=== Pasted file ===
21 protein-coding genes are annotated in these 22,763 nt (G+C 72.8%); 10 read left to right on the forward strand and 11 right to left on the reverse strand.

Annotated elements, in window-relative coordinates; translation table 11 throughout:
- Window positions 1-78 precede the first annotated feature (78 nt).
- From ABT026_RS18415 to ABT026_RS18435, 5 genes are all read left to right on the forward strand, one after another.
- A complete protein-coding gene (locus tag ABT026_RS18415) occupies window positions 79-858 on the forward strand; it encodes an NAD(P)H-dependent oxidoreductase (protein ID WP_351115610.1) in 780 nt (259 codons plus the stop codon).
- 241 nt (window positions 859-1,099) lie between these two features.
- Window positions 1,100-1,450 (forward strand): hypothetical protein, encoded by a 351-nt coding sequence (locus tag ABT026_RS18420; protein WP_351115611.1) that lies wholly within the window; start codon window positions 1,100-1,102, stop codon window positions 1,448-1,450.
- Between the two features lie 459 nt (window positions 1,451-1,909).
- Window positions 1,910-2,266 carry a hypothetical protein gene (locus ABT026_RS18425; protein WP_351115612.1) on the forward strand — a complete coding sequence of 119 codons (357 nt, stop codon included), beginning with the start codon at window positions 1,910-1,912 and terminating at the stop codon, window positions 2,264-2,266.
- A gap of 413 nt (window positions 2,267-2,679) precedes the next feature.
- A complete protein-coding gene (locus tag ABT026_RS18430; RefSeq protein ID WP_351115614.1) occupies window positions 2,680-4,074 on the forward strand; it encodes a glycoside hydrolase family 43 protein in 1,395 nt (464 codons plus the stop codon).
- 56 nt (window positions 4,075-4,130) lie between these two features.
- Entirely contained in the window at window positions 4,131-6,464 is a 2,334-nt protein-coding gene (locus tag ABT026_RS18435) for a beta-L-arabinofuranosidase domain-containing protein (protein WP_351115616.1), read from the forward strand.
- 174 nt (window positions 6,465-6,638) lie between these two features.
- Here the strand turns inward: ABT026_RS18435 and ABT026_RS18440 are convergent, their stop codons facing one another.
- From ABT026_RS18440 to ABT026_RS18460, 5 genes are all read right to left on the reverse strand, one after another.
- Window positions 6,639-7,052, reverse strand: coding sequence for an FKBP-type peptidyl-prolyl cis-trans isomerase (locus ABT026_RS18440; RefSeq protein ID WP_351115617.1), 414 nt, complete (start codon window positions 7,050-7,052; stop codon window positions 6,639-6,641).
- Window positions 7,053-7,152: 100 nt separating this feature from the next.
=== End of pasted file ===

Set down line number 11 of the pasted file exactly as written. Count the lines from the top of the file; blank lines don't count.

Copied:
- A complete protein-coding gene (locus tag ABT026_RS18430; RefSeq protein ID WP_351115614.1) occupies window positions 2,680-4,074 on the forward strand; it encodes a glycoside hydrolase family 43 protein in 1,395 nt (464 codons plus the stop codon).